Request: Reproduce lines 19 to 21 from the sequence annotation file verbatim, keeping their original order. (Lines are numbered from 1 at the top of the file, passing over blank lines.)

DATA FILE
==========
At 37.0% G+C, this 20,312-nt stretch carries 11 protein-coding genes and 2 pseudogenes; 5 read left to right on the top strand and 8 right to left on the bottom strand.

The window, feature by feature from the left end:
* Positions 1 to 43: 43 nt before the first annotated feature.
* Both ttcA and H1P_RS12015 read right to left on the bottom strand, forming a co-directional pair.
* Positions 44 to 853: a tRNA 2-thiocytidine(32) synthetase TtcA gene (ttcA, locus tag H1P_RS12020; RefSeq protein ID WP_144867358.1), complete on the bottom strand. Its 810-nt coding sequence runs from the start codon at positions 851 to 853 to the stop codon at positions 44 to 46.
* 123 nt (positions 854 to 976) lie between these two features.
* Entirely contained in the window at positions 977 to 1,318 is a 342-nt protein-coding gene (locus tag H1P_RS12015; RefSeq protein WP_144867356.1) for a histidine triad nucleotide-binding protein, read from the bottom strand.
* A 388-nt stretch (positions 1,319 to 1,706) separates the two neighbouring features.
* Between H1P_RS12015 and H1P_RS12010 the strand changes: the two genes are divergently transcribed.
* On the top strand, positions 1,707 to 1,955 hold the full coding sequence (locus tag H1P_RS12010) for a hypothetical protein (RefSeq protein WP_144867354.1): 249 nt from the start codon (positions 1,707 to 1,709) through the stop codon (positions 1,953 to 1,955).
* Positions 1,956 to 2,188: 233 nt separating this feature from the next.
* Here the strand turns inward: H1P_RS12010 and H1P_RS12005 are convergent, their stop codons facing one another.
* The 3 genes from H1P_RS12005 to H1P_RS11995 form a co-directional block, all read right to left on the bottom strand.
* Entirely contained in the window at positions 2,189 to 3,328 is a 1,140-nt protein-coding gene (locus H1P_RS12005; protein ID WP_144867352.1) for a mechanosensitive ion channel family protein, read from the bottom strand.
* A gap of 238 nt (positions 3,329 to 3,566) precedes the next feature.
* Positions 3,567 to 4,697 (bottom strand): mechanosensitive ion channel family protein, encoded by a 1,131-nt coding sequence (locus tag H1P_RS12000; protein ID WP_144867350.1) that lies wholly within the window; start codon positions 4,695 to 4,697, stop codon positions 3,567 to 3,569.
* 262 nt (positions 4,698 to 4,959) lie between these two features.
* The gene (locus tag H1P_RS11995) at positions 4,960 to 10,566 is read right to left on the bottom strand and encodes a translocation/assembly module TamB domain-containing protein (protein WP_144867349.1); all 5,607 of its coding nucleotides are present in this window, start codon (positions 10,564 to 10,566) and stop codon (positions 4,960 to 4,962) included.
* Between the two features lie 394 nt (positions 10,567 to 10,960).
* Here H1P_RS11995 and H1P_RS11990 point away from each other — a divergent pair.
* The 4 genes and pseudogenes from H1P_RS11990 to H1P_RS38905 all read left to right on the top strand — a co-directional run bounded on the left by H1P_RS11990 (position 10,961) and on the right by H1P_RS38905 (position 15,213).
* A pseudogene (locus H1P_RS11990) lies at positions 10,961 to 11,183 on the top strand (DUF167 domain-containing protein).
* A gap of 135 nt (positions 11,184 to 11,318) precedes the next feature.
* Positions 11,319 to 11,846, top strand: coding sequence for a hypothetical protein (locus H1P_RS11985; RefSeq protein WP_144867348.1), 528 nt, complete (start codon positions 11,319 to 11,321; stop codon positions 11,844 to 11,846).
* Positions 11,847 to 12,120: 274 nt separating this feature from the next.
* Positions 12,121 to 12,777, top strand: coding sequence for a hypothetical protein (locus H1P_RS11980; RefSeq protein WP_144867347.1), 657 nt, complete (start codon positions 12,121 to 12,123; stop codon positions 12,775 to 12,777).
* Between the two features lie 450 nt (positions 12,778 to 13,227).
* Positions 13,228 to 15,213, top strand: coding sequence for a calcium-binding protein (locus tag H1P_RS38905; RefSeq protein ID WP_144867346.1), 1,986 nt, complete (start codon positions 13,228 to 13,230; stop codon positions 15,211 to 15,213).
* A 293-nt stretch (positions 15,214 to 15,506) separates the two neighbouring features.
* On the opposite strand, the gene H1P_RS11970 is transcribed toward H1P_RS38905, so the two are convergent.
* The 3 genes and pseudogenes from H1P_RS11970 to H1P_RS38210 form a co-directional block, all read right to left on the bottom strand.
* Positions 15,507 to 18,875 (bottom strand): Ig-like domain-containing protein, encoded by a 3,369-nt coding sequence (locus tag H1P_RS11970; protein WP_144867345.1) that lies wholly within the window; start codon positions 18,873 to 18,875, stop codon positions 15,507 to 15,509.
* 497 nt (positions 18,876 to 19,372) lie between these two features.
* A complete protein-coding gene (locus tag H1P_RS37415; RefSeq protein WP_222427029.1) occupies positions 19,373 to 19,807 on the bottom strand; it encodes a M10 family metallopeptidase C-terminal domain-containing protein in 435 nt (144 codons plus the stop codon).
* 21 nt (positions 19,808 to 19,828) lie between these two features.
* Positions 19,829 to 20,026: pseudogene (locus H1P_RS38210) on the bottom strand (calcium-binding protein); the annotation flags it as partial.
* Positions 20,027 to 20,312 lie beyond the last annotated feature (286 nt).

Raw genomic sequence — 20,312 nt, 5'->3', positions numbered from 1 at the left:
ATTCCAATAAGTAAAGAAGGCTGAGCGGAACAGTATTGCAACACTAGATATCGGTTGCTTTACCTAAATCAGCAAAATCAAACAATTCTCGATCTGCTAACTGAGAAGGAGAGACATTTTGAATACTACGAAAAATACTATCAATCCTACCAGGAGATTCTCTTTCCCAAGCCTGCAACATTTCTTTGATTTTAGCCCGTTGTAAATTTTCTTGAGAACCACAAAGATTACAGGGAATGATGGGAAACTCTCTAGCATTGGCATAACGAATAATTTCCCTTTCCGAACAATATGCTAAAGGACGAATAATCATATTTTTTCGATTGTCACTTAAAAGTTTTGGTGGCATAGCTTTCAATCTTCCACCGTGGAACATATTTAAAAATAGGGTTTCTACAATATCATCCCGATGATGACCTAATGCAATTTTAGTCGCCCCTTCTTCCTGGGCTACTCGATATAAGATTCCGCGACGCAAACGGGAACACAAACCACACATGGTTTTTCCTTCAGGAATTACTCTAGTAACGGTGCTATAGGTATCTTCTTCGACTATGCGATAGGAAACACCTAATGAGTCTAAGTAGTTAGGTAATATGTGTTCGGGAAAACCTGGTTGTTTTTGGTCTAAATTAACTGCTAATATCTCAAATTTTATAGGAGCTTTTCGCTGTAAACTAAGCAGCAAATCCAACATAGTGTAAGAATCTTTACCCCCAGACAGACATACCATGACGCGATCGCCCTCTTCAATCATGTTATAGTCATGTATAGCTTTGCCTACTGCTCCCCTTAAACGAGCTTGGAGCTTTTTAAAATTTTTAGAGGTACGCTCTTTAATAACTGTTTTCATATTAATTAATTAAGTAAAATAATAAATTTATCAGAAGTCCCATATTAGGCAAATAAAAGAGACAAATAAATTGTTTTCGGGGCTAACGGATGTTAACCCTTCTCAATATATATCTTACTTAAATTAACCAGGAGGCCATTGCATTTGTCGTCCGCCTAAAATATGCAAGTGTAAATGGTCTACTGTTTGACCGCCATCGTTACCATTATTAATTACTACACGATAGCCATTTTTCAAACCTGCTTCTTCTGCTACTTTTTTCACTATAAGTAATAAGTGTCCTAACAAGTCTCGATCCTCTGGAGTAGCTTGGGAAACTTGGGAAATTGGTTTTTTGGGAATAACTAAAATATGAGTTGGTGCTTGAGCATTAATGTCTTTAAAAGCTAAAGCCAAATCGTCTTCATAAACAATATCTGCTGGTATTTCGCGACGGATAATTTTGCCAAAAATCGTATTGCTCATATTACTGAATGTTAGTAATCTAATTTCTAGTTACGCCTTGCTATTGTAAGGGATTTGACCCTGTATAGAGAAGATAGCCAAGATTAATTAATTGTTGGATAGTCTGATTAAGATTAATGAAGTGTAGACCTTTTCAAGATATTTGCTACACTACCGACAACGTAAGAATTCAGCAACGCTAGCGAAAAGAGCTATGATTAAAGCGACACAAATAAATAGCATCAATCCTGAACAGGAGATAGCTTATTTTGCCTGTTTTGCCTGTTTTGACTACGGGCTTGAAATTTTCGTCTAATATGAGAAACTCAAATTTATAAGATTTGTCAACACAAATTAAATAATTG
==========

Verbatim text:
* Between the two features lie 394 nt (positions 10,567 to 10,960).
* Here H1P_RS11995 and H1P_RS11990 point away from each other — a divergent pair.
* The 4 genes and pseudogenes from H1P_RS11990 to H1P_RS38905 all read left to right on the top strand — a co-directional run bounded on the left by H1P_RS11990 (position 10,961) and on the right by H1P_RS38905 (position 15,213).